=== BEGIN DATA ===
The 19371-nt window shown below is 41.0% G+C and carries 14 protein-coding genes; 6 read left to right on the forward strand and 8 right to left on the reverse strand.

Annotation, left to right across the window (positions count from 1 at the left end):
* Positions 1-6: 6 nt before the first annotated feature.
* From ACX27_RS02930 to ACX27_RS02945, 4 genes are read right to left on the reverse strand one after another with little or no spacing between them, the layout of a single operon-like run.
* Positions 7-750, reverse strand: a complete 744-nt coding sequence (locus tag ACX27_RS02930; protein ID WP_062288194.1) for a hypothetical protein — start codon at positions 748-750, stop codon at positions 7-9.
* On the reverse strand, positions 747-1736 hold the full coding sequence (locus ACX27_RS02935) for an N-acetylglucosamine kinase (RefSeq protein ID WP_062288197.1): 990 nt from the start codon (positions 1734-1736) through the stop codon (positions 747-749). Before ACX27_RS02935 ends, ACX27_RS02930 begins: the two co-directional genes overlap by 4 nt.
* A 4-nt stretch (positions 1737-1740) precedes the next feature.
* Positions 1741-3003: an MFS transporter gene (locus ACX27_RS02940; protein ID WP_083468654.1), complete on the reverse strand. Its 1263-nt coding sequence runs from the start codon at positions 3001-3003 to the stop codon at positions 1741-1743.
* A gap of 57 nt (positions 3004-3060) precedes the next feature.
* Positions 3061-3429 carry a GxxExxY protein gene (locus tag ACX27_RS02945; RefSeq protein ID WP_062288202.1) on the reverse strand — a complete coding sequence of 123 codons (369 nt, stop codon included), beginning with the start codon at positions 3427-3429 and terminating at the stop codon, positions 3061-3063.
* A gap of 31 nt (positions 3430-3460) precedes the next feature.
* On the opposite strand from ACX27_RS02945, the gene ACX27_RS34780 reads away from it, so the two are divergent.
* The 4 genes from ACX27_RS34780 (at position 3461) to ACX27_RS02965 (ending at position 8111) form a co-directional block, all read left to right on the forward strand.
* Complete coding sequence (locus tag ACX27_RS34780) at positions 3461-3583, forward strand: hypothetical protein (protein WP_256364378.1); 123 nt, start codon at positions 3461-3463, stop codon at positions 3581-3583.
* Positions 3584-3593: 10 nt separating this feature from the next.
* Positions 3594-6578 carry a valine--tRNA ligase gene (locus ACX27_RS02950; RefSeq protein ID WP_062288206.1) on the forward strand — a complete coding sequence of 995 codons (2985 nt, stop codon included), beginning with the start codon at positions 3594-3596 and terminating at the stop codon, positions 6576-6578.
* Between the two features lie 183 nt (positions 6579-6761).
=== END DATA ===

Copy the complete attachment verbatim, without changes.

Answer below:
The 19371-nt window shown below is 41.0% G+C and carries 14 protein-coding genes; 6 read left to right on the forward strand and 8 right to left on the reverse strand.

Annotation, left to right across the window (positions count from 1 at the left end):
* Positions 1-6: 6 nt before the first annotated feature.
* From ACX27_RS02930 to ACX27_RS02945, 4 genes are read right to left on the reverse strand one after another with little or no spacing between them, the layout of a single operon-like run.
* Positions 7-750, reverse strand: a complete 744-nt coding sequence (locus tag ACX27_RS02930; protein ID WP_062288194.1) for a hypothetical protein — start codon at positions 748-750, stop codon at positions 7-9.
* On the reverse strand, positions 747-1736 hold the full coding sequence (locus ACX27_RS02935) for an N-acetylglucosamine kinase (RefSeq protein ID WP_062288197.1): 990 nt from the start codon (positions 1734-1736) through the stop codon (positions 747-749). Before ACX27_RS02935 ends, ACX27_RS02930 begins: the two co-directional genes overlap by 4 nt.
* A 4-nt stretch (positions 1737-1740) precedes the next feature.
* Positions 1741-3003: an MFS transporter gene (locus ACX27_RS02940; protein ID WP_083468654.1), complete on the reverse strand. Its 1263-nt coding sequence runs from the start codon at positions 3001-3003 to the stop codon at positions 1741-1743.
* A gap of 57 nt (positions 3004-3060) precedes the next feature.
* Positions 3061-3429 carry a GxxExxY protein gene (locus tag ACX27_RS02945; RefSeq protein ID WP_062288202.1) on the reverse strand — a complete coding sequence of 123 codons (369 nt, stop codon included), beginning with the start codon at positions 3427-3429 and terminating at the stop codon, positions 3061-3063.
* A gap of 31 nt (positions 3430-3460) precedes the next feature.
* On the opposite strand from ACX27_RS02945, the gene ACX27_RS34780 reads away from it, so the two are divergent.
* The 4 genes from ACX27_RS34780 (at position 3461) to ACX27_RS02965 (ending at position 8111) form a co-directional block, all read left to right on the forward strand.
* Complete coding sequence (locus tag ACX27_RS34780) at positions 3461-3583, forward strand: hypothetical protein (protein WP_256364378.1); 123 nt, start codon at positions 3461-3463, stop codon at positions 3581-3583.
* Positions 3584-3593: 10 nt separating this feature from the next.
* Positions 3594-6578 carry a valine--tRNA ligase gene (locus ACX27_RS02950; RefSeq protein ID WP_062288206.1) on the forward strand — a complete coding sequence of 995 codons (2985 nt, stop codon included), beginning with the start codon at positions 3594-3596 and terminating at the stop codon, positions 6576-6578.
* Between the two features lie 183 nt (positions 6579-6761).